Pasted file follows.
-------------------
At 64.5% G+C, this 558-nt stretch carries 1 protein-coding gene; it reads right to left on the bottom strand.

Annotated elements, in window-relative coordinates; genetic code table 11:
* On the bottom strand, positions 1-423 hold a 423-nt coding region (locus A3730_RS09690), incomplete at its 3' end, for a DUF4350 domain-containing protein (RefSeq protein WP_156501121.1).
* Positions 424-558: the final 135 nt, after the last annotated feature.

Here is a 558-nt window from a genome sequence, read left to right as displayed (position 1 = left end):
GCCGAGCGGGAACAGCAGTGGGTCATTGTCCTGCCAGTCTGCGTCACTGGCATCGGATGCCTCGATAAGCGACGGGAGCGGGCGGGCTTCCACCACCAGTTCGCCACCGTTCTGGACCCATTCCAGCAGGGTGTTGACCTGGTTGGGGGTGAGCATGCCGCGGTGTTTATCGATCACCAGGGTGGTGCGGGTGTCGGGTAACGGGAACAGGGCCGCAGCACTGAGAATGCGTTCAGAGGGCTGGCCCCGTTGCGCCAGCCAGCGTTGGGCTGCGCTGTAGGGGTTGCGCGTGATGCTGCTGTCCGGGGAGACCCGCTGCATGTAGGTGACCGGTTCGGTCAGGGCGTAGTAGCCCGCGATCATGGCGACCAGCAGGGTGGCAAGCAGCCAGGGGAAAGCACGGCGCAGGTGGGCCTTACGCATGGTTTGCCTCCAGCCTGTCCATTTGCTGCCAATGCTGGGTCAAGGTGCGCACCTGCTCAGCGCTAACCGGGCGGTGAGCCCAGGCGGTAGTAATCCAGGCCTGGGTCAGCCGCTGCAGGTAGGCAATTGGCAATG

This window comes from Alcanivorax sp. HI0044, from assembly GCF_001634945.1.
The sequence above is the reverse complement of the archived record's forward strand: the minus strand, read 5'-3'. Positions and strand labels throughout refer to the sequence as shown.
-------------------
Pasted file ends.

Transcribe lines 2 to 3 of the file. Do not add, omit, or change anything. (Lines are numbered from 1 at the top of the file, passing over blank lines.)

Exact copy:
Annotated elements, in window-relative coordinates; genetic code table 11:
* On the bottom strand, positions 1-423 hold a 423-nt coding region (locus A3730_RS09690), incomplete at its 3' end, for a DUF4350 domain-containing protein (RefSeq protein WP_156501121.1).